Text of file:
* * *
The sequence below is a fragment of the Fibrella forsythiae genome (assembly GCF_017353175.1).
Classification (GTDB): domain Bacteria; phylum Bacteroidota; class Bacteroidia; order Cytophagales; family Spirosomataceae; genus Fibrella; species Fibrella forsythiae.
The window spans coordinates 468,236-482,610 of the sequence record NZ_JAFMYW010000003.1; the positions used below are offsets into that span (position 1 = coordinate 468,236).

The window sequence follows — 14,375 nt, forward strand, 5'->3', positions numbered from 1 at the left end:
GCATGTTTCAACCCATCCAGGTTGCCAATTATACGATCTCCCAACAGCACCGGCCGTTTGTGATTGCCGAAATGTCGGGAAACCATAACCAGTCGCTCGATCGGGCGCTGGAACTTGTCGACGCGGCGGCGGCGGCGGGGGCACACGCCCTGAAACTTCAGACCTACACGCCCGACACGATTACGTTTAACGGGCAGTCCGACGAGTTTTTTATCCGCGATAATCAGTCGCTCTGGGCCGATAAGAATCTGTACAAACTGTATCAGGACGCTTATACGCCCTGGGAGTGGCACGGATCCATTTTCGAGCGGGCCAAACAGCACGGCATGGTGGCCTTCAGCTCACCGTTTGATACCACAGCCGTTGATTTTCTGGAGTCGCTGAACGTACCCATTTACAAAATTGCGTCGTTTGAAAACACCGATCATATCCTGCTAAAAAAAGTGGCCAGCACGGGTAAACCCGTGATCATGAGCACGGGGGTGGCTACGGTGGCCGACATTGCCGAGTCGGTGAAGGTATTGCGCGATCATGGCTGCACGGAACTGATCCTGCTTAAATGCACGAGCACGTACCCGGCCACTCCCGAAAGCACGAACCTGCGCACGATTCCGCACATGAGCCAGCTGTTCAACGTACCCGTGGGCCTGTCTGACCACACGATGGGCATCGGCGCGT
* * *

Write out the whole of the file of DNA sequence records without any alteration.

The sequence below is a fragment of the Fibrella forsythiae genome (assembly GCF_017353175.1).
Classification (GTDB): domain Bacteria; phylum Bacteroidota; class Bacteroidia; order Cytophagales; family Spirosomataceae; genus Fibrella; species Fibrella forsythiae.
The window spans coordinates 468,236-482,610 of the sequence record NZ_JAFMYW010000003.1; the positions used below are offsets into that span (position 1 = coordinate 468,236).

The window sequence follows — 14,375 nt, forward strand, 5'->3', positions numbered from 1 at the left end:
GCATGTTTCAACCCATCCAGGTTGCCAATTATACGATCTCCCAACAGCACCGGCCGTTTGTGATTGCCGAAATGTCGGGAAACCATAACCAGTCGCTCGATCGGGCGCTGGAACTTGTCGACGCGGCGGCGGCGGCGGGGGCACACGCCCTGAAACTTCAGACCTACACGCCCGACACGATTACGTTTAACGGGCAGTCCGACGAGTTTTTTATCCGCGATAATCAGTCGCTCTGGGCCGATAAGAATCTGTACAAACTGTATCAGGACGCTTATACGCCCTGGGAGTGGCACGGATCCATTTTCGAGCGGGCCAAACAGCACGGCATGGTGGCCTTCAGCTCACCGTTTGATACCACAGCCGTTGATTTTCTGGAGTCGCTGAACGTACCCATTTACAAAATTGCGTCGTTTGAAAACACCGATCATATCCTGCTAAAAAAAGTGGCCAGCACGGGTAAACCCGTGATCATGAGCACGGGGGTGGCTACGGTGGCCGACATTGCCGAGTCGGTGAAGGTATTGCGCGATCATGGCTGCACGGAACTGATCCTGCTTAAATGCACGAGCACGTACCCGGCCACTCCCGAAAGCACGAACCTGCGCACGATTCCGCACATGAGCCAGCTGTTCAACGTACCCGTGGGCCTGTCTGACCACACGATGGGCATCGGCGCGT